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A Severed Head (Vintage Classics) [Kindle Edition]

Iris Murdoch
3.3 out of 5 stars  See all reviews (23 customer reviews)

Print List Price: £8.99
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Book Description

Martin believes he can possess both a beautiful wife and a delightful lover. But when his wife, Antonia, suddenly leaves him for her psychoanalyst, Martin is plunged into an intensive emotional re-education. He attempts to behave beautifully and sensibly. Then he meets a woman whose demonic splendour at first repels him and later arouses a consuming and monstrous passion. How will he survive it?

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"This is a comedy with that touch of ferocity about it which makes for excitement" (Elizabeth Jane Howard)

"Of all the novelists that have made their bow since the war she seems to me to be the most remarkable...behind her books one feels a power of intellect quite exceptional in a novelist" (Sunday Times)

"Immensely readable...Miss Murdoch is blessedly clever without any of the aridity which, for some reason, that word is supposed to imply" (Philip Toynbee)


"A power of intellect quite exceptional in a novelist." -"Sunday Times"

"She is incapable of writing without fascinating and beautiful colour." -"The Times"

Product details

  • Format: Kindle Edition
  • File Size: 572 KB
  • Print Length: 210 pages
  • Publisher: Vintage Digital; New Ed edition (29 Dec. 2008)
  • Sold by: Amazon Media EU S.à r.l.
  • Language: English
  • ASIN: B0031RS76S
  • Text-to-Speech: Enabled
  • X-Ray:
  • Word Wise: Not Enabled
  • Enhanced Typesetting: Enabled
  • Average Customer Review: 3.3 out of 5 stars  See all reviews (23 customer reviews)
  • Amazon Bestsellers Rank: #6,771 Paid in Kindle Store (See Top 100 Paid in Kindle Store)
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Customer Reviews

Most Helpful Customer Reviews
16 of 17 people found the following review helpful
4.0 out of 5 stars Adultery, incest & Samurai swords... 19 Aug. 2005
This is an odd, quirky book which isn't your usual Iris Murdoch: no near-drownings, nature mysticism or accidents involving machines, and only six characters: three men and three women, who change partners regularly in the manner of a Restoration comedy, or a Noel Coward play, until they've pretty much exhausted all the possible combinations. It's a witty book, but I wouldn't agree with the cover blurb which describes it as a "comic novel". Although the bed-hopping is entertaining for the reader, from the point of view of the characters themselves the whole thing is deadly serious. Indeed, I think this is one of the messages Murdoch is trying to get across: life can be painful and farcical at the same time...
Wine merchant Martin Lynch-Gibbon is initially shocked to discover his wife Antonia is sleeping with her psychiatrist, Palmer Anderson. However, he himself is having an affair with a young student, and decides to do the civilised thing and give his tacit approval to his wife's relationship with Palmer, for the sake of an easy life all round. This cozy arrangement is rudely interrupted when Palmer's half-sister, Honor Klein, arrives on the scene: she accuses Martin of cowardice, infuriating him and resulting in a full-blown punch-up between Honor & Martin (in which Honor gives as good as she gets...) Things get even more complicated when Martin's brother Alexander reveals that he has also had an affair with Antonia; and when Martin suddenly realises that he is in love with Honor. But the course of true love never did run smooth, and Martin (and the reader) have a huge shock in store.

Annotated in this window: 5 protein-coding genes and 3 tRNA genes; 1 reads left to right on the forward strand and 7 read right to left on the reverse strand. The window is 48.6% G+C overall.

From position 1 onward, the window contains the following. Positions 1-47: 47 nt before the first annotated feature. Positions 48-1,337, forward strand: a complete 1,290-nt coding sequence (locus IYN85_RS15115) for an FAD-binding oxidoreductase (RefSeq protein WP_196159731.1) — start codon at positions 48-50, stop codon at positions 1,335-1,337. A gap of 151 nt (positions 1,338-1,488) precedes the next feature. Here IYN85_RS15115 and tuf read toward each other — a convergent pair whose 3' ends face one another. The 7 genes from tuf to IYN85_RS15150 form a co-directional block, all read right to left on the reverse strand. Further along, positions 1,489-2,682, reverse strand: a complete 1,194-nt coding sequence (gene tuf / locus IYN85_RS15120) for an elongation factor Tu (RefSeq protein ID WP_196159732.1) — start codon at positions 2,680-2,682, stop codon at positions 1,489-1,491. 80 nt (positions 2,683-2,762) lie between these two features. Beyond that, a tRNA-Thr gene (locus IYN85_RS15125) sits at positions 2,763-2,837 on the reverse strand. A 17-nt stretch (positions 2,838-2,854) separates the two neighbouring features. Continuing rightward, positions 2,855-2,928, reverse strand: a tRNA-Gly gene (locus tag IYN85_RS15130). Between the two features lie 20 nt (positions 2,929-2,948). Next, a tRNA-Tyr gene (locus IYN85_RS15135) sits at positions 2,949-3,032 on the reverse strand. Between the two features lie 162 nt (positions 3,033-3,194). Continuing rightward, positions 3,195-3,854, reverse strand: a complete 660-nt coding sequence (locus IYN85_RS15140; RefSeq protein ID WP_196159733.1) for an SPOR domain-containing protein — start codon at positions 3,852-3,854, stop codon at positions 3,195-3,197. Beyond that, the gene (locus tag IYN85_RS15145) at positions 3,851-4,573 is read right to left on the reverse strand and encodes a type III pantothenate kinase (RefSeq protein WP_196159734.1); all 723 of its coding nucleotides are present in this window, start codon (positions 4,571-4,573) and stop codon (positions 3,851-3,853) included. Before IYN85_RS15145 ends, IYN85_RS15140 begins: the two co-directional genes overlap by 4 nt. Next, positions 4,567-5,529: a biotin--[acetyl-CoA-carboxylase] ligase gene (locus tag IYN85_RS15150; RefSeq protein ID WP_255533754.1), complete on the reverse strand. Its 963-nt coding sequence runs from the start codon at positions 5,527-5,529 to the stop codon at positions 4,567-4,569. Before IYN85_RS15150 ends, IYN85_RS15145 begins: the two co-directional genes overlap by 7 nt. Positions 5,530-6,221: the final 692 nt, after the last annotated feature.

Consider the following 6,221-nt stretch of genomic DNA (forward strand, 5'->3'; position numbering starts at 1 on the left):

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7 of 7 people found the following review helpful
5.0 out of 5 stars A delight, but avoid the introduction 1 Dec. 2009
Format:Paperback|Verified Purchase
This book is a delight, but I felt moved to post a review to warn people not to read the introduction by Miranda Seymour before reading the novel, because it gives away many of the important plot developments. Half the fun of the novel comes from some of the unexpected events, so do read the introduction afterwards rather than before. Luckily this is what I did, so it didn't spoil anything.
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4 of 5 people found the following review helpful
2.0 out of 5 stars A Waste of Time 13 Sept. 2010
what a waste of time.

I have read and enjoyed Iris Murdoch's The Bell The Bell (Vintage Classics) and ADORED the incomparable The Sea, The Sea.The Sea, the Sea(in my top 10 ever books, I reckon) but A Severed head was a plotless, characterless, repetetive and lazy novel which did not make sense in terms of motivation or psychology. Dull characters saying silly and outrageous things and behaving like 2-D written characters, not like people.